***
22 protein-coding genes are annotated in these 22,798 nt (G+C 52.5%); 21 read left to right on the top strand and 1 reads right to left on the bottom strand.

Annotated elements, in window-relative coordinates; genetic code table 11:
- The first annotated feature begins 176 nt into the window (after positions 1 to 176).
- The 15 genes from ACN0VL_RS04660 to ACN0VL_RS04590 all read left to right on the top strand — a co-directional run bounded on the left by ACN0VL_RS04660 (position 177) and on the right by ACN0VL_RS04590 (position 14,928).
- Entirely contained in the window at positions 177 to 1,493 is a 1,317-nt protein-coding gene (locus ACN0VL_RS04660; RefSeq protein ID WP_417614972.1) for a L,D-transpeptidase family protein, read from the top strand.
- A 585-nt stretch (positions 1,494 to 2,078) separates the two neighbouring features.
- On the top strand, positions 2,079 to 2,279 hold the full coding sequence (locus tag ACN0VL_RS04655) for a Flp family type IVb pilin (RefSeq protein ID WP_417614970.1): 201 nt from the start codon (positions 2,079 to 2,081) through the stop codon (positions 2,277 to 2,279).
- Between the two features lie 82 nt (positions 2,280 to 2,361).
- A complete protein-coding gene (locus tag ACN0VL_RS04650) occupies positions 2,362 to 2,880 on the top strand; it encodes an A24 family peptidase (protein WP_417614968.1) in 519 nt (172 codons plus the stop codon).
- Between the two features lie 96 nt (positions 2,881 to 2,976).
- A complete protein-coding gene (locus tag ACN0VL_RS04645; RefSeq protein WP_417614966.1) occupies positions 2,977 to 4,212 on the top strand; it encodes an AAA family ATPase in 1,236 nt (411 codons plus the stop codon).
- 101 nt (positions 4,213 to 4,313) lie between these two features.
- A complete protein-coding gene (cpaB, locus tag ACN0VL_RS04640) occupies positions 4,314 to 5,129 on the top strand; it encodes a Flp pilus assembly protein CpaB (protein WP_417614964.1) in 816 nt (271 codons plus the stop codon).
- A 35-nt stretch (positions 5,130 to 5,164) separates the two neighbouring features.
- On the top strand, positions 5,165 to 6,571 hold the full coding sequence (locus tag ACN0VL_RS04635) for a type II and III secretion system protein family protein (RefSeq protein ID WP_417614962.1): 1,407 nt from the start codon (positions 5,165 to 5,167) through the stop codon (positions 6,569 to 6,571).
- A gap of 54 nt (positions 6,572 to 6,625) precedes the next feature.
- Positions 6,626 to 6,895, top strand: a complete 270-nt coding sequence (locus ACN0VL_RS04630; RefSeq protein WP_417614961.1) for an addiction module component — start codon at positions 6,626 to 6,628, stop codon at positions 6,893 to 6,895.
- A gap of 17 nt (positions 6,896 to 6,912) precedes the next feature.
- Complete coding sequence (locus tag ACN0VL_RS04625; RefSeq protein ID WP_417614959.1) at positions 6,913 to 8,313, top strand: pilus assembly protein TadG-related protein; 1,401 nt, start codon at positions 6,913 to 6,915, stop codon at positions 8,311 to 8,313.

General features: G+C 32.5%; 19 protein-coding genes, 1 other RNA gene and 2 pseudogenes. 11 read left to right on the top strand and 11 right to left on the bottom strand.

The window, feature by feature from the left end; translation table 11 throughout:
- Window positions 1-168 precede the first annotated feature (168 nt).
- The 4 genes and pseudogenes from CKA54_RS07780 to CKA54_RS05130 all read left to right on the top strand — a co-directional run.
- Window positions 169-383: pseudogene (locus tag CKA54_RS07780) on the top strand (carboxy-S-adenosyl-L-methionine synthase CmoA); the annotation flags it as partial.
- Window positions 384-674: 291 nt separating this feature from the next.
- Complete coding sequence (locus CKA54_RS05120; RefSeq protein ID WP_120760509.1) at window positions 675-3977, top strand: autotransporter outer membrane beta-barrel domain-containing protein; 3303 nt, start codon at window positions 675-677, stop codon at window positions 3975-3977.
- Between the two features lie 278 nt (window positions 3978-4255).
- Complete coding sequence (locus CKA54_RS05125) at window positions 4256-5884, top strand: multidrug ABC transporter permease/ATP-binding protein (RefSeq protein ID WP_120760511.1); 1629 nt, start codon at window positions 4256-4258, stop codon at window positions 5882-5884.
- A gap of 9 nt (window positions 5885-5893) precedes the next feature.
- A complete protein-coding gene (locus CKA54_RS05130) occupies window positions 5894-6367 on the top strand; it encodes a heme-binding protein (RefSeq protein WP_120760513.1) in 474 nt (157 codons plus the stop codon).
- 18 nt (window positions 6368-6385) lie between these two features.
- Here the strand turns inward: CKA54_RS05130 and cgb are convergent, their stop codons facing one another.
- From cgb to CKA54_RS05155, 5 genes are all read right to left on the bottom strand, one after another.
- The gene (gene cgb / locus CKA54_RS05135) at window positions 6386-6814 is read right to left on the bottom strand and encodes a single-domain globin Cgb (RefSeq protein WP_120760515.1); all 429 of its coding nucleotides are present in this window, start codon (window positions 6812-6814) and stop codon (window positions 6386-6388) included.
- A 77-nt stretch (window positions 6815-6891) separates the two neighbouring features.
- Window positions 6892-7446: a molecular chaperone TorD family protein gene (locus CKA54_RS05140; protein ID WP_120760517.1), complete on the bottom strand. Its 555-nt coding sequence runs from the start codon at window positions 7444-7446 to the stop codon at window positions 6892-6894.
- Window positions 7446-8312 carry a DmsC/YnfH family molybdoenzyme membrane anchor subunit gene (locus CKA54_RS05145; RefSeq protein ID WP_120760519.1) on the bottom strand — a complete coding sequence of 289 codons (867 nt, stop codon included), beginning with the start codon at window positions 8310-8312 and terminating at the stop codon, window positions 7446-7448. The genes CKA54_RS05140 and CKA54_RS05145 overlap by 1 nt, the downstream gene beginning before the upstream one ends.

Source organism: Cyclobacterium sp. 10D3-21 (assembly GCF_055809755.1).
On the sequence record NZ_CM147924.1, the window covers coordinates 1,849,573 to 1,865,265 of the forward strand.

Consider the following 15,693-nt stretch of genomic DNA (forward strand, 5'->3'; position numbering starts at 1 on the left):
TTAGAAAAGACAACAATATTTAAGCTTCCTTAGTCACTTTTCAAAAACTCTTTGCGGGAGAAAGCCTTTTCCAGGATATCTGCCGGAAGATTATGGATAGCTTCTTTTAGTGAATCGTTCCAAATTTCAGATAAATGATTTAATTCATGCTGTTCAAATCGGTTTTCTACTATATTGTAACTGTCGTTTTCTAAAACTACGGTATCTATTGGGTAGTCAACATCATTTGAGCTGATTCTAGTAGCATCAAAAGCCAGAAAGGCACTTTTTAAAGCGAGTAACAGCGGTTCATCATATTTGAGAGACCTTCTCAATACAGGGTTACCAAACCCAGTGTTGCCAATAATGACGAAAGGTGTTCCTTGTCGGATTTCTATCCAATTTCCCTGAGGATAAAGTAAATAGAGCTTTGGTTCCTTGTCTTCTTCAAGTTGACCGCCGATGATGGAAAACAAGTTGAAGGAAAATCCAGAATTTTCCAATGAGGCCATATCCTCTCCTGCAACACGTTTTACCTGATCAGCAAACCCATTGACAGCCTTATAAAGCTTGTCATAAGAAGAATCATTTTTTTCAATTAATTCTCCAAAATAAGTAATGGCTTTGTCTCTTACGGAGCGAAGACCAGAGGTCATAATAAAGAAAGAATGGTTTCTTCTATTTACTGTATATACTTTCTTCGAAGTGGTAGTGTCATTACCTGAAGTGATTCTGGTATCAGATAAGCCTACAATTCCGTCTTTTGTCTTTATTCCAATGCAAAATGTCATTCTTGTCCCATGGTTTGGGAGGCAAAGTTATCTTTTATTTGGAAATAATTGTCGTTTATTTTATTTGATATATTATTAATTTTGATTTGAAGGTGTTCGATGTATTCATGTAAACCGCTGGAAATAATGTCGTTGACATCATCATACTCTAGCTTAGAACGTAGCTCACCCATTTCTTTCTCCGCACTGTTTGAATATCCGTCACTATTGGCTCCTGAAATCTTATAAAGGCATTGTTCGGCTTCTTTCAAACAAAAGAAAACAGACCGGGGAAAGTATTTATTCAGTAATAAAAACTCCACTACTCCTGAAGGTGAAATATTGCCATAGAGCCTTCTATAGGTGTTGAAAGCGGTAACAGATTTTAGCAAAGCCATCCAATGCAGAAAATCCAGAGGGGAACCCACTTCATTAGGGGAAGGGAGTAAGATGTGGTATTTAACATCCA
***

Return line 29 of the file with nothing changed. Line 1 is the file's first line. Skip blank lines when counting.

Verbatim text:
- A gap of 9 nt (window positions 5885-5893) precedes the next feature.